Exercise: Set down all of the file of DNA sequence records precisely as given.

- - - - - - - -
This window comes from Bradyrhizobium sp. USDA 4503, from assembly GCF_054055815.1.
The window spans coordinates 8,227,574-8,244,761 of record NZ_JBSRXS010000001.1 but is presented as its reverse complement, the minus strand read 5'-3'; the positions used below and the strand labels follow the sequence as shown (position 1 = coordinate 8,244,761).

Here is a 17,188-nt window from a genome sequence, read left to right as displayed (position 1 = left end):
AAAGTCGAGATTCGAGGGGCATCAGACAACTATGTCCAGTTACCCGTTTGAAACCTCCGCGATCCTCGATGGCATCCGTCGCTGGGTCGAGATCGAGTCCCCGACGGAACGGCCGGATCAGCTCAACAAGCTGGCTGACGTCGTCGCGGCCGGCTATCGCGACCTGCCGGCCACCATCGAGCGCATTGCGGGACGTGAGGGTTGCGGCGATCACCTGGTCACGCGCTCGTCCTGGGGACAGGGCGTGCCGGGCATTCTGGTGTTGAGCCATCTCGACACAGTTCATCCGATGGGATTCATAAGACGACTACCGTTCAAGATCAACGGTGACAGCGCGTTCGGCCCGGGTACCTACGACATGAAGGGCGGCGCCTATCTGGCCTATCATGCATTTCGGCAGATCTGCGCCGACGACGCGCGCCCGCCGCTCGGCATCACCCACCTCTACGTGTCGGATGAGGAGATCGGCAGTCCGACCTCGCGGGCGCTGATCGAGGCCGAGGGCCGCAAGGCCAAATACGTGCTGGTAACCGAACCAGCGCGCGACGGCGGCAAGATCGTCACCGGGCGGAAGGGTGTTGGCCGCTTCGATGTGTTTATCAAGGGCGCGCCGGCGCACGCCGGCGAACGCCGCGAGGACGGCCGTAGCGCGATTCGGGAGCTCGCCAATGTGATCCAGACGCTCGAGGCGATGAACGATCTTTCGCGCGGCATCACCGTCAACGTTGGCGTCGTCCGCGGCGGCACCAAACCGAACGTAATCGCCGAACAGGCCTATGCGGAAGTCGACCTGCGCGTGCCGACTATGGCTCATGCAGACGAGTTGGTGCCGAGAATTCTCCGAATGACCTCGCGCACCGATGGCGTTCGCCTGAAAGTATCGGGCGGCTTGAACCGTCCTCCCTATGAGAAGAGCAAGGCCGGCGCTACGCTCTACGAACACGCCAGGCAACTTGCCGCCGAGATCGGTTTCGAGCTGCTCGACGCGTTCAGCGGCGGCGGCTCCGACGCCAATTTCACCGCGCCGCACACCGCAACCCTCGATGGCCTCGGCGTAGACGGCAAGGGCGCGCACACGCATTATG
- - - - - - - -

This window comes from Bradyrhizobium sp. USDA 4503, from assembly GCF_054055815.1.
The window spans coordinates 8,227,574-8,244,761 of record NZ_JBSRXS010000001.1 but is presented as its reverse complement, the minus strand read 5'-3'; the positions used below and the strand labels follow the sequence as shown (position 1 = coordinate 8,244,761).

Here is a 17,188-nt window from a genome sequence, read left to right as displayed (position 1 = left end):
AAAGTCGAGATTCGAGGGGCATCAGACAACTATGTCCAGTTACCCGTTTGAAACCTCCGCGATCCTCGATGGCATCCGTCGCTGGGTCGAGATCGAGTCCCCGACGGAACGGCCGGATCAGCTCAACAAGCTGGCTGACGTCGTCGCGGCCGGCTATCGCGACCTGCCGGCCACCATCGAGCGCATTGCGGGACGTGAGGGTTGCGGCGATCACCTGGTCACGCGCTCGTCCTGGGGACAGGGCGTGCCGGGCATTCTGGTGTTGAGCCATCTCGACACAGTTCATCCGATGGGATTCATAAGACGACTACCGTTCAAGATCAACGGTGACAGCGCGTTCGGCCCGGGTACCTACGACATGAAGGGCGGCGCCTATCTGGCCTATCATGCATTTCGGCAGATCTGCGCCGACGACGCGCGCCCGCCGCTCGGCATCACCCACCTCTACGTGTCGGATGAGGAGATCGGCAGTCCGACCTCGCGGGCGCTGATCGAGGCCGAGGGCCGCAAGGCCAAATACGTGCTGGTAACCGAACCAGCGCGCGACGGCGGCAAGATCGTCACCGGGCGGAAGGGTGTTGGCCGCTTCGATGTGTTTATCAAGGGCGCGCCGGCGCACGCCGGCGAACGCCGCGAGGACGGCCGTAGCGCGATTCGGGAGCTCGCCAATGTGATCCAGACGCTCGAGGCGATGAACGATCTTTCGCGCGGCATCACCGTCAACGTTGGCGTCGTCCGCGGCGGCACCAAACCGAACGTAATCGCCGAACAGGCCTATGCGGAAGTCGACCTGCGCGTGCCGACTATGGCTCATGCAGACGAGTTGGTGCCGAGAATTCTCCGAATGACCTCGCGCACCGATGGCGTTCGCCTGAAAGTATCGGGCGGCTTGAACCGTCCTCCCTATGAGAAGAGCAAGGCCGGCGCTACGCTCTACGAACACGCCAGGCAACTTGCCGCCGAGATCGGTTTCGAGCTGCTCGACGCGTTCAGCGGCGGCGGCTCCGACGCCAATTTCACCGCGCCGCACACCGCAACCCTCGATGGCCTCGGCGTAGACGGCAAGGGCGCGCACACGCATTATG